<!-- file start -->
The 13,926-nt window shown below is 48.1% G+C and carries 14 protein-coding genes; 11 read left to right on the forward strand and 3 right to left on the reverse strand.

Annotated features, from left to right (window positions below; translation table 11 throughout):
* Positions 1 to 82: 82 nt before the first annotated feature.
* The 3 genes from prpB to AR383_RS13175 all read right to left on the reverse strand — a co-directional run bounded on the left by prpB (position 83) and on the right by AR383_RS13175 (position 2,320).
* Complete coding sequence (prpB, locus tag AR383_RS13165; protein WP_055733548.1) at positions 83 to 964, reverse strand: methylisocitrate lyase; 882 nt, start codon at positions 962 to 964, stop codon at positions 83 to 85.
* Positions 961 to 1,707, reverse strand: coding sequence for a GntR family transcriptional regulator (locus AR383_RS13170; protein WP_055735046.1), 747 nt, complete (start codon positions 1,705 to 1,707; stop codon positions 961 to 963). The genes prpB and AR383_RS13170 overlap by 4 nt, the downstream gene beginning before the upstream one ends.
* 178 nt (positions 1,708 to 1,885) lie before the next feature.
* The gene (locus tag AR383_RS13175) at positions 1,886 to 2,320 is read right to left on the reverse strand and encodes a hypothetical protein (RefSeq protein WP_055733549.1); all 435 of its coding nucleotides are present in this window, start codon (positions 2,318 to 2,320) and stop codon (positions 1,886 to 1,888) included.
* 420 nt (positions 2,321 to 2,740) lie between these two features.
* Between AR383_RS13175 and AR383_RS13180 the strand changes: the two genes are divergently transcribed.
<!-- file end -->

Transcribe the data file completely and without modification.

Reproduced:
The 13,926-nt window shown below is 48.1% G+C and carries 14 protein-coding genes; 11 read left to right on the forward strand and 3 right to left on the reverse strand.

Annotated features, from left to right (window positions below; translation table 11 throughout):
* Positions 1 to 82: 82 nt before the first annotated feature.
* The 3 genes from prpB to AR383_RS13175 all read right to left on the reverse strand — a co-directional run bounded on the left by prpB (position 83) and on the right by AR383_RS13175 (position 2,320).
* Complete coding sequence (prpB, locus tag AR383_RS13165; protein WP_055733548.1) at positions 83 to 964, reverse strand: methylisocitrate lyase; 882 nt, start codon at positions 962 to 964, stop codon at positions 83 to 85.
* Positions 961 to 1,707, reverse strand: coding sequence for a GntR family transcriptional regulator (locus AR383_RS13170; protein WP_055735046.1), 747 nt, complete (start codon positions 1,705 to 1,707; stop codon positions 961 to 963). The genes prpB and AR383_RS13170 overlap by 4 nt, the downstream gene beginning before the upstream one ends.
* 178 nt (positions 1,708 to 1,885) lie before the next feature.
* The gene (locus tag AR383_RS13175) at positions 1,886 to 2,320 is read right to left on the reverse strand and encodes a hypothetical protein (RefSeq protein WP_055733549.1); all 435 of its coding nucleotides are present in this window, start codon (positions 2,318 to 2,320) and stop codon (positions 1,886 to 1,888) included.
* 420 nt (positions 2,321 to 2,740) lie between these two features.
* Between AR383_RS13175 and AR383_RS13180 the strand changes: the two genes are divergently transcribed.